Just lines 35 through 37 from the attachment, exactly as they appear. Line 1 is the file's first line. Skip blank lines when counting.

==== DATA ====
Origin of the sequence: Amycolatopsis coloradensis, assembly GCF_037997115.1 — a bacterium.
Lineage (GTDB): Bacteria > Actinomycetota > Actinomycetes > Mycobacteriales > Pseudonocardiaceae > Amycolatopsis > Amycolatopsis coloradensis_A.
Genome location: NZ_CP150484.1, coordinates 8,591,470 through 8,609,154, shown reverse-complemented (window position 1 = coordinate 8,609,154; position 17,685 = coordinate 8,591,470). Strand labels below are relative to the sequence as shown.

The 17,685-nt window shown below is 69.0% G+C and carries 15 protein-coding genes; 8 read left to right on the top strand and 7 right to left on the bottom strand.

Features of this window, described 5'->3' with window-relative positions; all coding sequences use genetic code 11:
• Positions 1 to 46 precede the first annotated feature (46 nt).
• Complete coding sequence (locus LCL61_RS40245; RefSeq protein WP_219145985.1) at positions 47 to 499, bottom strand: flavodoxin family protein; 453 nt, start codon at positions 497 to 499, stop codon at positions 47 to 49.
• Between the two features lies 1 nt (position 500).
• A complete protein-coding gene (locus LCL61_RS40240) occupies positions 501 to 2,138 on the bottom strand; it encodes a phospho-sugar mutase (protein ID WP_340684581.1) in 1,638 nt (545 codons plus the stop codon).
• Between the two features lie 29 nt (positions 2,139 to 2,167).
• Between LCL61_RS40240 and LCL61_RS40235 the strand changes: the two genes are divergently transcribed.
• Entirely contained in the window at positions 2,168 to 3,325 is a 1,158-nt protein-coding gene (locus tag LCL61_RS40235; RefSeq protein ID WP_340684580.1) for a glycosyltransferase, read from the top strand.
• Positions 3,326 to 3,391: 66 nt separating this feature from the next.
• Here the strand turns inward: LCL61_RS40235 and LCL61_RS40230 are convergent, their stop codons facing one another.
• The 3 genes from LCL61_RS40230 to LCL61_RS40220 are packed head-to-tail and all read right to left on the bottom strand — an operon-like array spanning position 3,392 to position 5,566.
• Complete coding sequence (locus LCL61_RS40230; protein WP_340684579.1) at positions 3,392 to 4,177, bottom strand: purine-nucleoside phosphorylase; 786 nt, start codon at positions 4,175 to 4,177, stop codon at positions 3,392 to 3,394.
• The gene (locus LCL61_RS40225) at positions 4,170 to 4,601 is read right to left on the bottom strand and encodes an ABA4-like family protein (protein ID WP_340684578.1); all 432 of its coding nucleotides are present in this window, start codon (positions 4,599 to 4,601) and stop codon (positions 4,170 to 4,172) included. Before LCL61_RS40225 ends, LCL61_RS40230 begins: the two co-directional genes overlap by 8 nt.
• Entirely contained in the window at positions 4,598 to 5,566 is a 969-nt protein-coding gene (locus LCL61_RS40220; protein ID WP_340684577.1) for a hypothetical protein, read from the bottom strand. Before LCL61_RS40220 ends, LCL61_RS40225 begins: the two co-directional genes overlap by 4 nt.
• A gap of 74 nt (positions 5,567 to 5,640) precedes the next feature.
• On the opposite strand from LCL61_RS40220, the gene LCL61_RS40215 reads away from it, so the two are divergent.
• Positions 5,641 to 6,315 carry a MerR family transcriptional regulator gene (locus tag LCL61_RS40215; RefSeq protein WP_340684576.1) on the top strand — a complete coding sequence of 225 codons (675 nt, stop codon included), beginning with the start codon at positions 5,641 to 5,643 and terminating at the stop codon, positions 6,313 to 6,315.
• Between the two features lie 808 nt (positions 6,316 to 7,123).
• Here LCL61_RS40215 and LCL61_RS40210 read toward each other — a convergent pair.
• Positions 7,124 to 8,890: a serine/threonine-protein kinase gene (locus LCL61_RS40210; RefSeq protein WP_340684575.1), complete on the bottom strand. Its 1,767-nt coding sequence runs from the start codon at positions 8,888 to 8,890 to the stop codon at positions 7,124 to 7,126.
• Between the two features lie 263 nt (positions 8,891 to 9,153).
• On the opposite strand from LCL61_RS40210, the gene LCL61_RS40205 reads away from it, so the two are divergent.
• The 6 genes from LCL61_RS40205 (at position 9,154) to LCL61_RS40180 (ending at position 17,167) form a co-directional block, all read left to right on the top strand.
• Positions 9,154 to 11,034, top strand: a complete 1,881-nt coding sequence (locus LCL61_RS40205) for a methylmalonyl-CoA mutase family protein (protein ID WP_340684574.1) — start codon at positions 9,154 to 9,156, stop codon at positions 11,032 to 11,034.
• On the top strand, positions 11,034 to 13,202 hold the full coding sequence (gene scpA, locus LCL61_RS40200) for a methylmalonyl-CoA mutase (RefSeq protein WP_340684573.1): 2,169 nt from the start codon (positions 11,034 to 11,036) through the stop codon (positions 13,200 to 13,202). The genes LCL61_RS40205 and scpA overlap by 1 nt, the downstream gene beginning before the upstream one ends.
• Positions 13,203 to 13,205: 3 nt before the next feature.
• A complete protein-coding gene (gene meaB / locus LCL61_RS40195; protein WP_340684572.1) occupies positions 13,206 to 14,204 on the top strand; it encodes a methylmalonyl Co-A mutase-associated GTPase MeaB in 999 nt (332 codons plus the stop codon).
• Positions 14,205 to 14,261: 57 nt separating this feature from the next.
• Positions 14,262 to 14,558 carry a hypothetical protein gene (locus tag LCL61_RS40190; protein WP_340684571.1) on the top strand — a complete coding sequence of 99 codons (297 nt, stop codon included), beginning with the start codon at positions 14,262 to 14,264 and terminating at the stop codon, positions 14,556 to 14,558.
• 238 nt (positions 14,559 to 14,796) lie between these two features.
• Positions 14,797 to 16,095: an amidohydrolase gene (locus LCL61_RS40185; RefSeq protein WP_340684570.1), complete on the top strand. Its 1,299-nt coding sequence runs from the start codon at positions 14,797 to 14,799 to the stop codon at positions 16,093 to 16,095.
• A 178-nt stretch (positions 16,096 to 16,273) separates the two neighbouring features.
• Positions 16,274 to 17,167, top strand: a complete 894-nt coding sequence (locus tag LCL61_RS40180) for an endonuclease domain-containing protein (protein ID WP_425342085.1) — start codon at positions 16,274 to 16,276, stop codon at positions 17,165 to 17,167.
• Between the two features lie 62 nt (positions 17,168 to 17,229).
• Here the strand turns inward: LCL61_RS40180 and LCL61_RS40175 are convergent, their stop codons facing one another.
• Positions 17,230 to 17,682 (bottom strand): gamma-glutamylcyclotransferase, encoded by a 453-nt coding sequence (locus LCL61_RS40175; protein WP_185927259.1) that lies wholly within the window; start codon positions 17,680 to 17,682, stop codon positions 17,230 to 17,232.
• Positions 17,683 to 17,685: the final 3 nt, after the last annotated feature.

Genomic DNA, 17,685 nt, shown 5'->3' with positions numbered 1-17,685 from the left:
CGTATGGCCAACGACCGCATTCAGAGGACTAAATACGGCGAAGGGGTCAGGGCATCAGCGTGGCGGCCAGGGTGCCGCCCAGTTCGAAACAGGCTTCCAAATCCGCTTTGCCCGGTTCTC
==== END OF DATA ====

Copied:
• Positions 14,797 to 16,095: an amidohydrolase gene (locus LCL61_RS40185; RefSeq protein WP_340684570.1), complete on the top strand. Its 1,299-nt coding sequence runs from the start codon at positions 14,797 to 14,799 to the stop codon at positions 16,093 to 16,095.
• A 178-nt stretch (positions 16,096 to 16,273) separates the two neighbouring features.
• Positions 16,274 to 17,167, top strand: a complete 894-nt coding sequence (locus tag LCL61_RS40180) for an endonuclease domain-containing protein (protein ID WP_425342085.1) — start codon at positions 16,274 to 16,276, stop codon at positions 17,165 to 17,167.